South Sudan – Post independence trade relations with the north may be necessary

(Vermont, USA) – Now that we have voted for independence and the divorce process is getting wrapped up, it is a fair game to think of an environment where the South and the North might need each other as trading partners.

I am thinking about how this might be so hard to comprehend given the suffering Southerners went through in the hands of successive oppressive regimes in the North. But an empirical analysis by two economists, Jeffrey Frankel and Andrew Rose, comes to mind. The two analyzed the data on what they referred to as “gravity theory of trade flows” and what they concluded about the trade between two states or economic blocs came down to the following empirical results:

1. Access to ocean increases trade flows by 50%;

2. Common border increases trade flows by 80%;

3. Common language increases trade flows by 200%;

4. Common regional trading bloc  increases trade flows by 330%;

5. Colony-colonizer relationship increases trade flows by 900%;

6. Common polity increases trade flows by 300%;

7. And common currency increases trade flows by 340%.

Those are the results from an empirical research by two renowned world  economists and thinking about those numbers in light of our current separation could mean the inevitable divorce may not be the end of an economic interdependence between the soon to be independent states of North and South Sudan. Putting those numbers into perspective, they all point to one deduction that both North and South Sudan may be economically dependent on each other for quite a while even as much as we (South Sudanese) do not like anything to do with the North right now.

As a matter of fact, we will have a common border with the North forever, and as much as I hate Arabic —and I do not write a single word in Arabic—it is going to remain essentially a common language spoken by many in the South. Moreover, we had a common colonizer (Great Britain) and probably the North may qualify as a Post-UK colonizer for South Sudan in the past 50 years. Further more, we currently have a common currency (obviously, it will end in July) as well as a common polity (which will end in July as well).  And even as much as we want to export our oil through the Port of Mombasa, Kenya, it is easier said than done and in that regard, we may end up relying on Port Sudan as our access to the ocean for a long time. And therefore, we should approach such a debate from an objective and empirical standpoint.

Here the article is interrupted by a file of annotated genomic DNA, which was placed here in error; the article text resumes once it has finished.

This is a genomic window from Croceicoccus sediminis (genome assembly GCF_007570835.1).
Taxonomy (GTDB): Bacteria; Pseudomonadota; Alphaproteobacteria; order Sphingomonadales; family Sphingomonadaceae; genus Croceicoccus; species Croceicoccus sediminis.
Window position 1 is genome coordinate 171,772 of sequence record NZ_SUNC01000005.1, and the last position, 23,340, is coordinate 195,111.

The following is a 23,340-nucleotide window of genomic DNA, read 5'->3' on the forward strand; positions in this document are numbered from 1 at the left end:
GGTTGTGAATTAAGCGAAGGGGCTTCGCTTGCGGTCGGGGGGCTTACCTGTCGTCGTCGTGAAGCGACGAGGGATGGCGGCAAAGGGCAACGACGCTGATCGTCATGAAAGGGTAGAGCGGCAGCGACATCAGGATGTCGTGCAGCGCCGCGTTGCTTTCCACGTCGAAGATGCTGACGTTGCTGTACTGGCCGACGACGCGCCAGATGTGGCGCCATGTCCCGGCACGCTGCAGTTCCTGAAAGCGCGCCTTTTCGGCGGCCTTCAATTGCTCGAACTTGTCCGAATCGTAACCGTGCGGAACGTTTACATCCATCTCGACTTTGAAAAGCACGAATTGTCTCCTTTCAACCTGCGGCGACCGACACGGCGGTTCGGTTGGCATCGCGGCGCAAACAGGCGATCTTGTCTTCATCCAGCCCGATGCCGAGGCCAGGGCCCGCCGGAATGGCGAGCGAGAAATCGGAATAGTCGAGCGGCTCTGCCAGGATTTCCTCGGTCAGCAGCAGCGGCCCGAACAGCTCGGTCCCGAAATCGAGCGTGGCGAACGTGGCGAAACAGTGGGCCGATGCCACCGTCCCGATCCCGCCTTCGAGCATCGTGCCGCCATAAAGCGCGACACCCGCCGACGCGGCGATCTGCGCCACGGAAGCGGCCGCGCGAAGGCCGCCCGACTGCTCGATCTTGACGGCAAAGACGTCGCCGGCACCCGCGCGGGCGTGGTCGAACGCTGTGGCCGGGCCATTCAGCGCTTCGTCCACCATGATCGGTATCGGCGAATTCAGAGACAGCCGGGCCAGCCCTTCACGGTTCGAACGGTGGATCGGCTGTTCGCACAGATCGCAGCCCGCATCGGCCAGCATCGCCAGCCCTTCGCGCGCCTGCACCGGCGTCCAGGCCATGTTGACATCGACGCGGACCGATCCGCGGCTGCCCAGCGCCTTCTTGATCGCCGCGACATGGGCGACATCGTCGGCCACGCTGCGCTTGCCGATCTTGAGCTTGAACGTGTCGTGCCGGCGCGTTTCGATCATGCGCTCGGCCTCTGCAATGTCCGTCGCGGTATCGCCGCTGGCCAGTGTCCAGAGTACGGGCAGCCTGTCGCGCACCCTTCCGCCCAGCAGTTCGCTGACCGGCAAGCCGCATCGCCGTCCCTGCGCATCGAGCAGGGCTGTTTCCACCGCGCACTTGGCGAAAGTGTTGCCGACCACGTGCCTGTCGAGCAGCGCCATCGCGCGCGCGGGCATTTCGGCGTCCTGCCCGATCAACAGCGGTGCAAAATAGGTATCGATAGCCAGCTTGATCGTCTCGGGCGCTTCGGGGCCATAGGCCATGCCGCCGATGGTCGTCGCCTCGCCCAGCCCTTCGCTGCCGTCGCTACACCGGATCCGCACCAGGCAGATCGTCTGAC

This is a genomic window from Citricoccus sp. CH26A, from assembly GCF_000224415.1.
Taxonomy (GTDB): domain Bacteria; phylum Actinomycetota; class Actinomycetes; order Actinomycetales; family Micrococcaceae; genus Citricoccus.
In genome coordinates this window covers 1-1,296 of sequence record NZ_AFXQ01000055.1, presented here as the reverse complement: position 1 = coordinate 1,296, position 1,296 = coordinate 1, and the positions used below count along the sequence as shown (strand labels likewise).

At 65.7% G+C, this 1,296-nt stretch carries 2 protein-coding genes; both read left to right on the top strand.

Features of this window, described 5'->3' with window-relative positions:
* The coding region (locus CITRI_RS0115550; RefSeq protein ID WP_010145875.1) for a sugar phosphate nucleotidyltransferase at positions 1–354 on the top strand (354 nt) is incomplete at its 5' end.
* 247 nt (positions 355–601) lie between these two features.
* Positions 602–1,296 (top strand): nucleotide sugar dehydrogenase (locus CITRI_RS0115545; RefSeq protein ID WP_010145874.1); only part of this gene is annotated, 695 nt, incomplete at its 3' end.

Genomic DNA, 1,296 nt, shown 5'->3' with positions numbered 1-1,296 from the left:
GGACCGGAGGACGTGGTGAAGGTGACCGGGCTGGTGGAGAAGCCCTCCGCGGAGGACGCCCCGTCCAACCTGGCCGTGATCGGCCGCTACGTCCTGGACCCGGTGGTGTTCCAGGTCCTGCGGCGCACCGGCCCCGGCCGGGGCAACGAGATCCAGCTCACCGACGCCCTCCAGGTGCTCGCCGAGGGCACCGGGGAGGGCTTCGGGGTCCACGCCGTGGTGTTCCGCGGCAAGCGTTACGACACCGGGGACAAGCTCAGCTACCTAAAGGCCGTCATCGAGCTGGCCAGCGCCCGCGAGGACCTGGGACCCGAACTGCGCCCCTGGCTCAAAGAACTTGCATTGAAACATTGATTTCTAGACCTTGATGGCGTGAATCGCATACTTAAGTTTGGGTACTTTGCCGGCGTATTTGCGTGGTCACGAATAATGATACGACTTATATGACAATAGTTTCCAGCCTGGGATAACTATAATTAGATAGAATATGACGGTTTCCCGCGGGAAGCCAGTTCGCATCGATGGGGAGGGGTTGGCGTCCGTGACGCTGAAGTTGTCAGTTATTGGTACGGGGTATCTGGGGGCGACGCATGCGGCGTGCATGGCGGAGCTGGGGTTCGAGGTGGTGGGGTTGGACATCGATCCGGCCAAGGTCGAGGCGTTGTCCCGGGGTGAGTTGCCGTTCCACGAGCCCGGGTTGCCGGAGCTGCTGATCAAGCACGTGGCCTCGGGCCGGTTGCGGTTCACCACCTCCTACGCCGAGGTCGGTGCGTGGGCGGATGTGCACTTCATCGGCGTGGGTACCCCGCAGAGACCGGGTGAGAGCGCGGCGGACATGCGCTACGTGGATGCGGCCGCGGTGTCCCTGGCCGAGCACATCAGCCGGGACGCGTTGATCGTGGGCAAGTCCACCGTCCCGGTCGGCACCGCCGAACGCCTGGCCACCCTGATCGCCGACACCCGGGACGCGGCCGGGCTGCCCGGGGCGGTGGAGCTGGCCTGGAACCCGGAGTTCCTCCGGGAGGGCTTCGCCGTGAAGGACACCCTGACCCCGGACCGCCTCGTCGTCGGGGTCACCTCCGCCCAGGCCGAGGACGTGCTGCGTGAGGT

We have gained our freedom and our independence but the issues of international trade are as given and they dictate what nation states do and it is in our best interest to devise and unveil our economic policies in the way that uses the North to the benefit of South Sudan. We need a prosperous state with a booming economy that supports the growth, development and aspirations of its citizens. And if the numbers are what they are for international trade flows, then let us not dismiss the North as our future trading partner.

Lest my piece be misconstrued, I am approaching this issue from the standpoint of the advice we always get from our elders that we must take the best of the western world and bring it back home to develop South Sudan. On the same token, let us take the best of North Sudan (there is a legitimate question about whether or not there is anything good about the North and I get it). In any case, let’s take what is good and use it to develop South Sudan. In this case, trade relations might be the only good thing we can use the North for to benefit our upcoming independent state of South Sudan.

*Akol Aguek Ngong is Assistant Director of Admissions at the University of Vermont, Burlington, Vermont, USA

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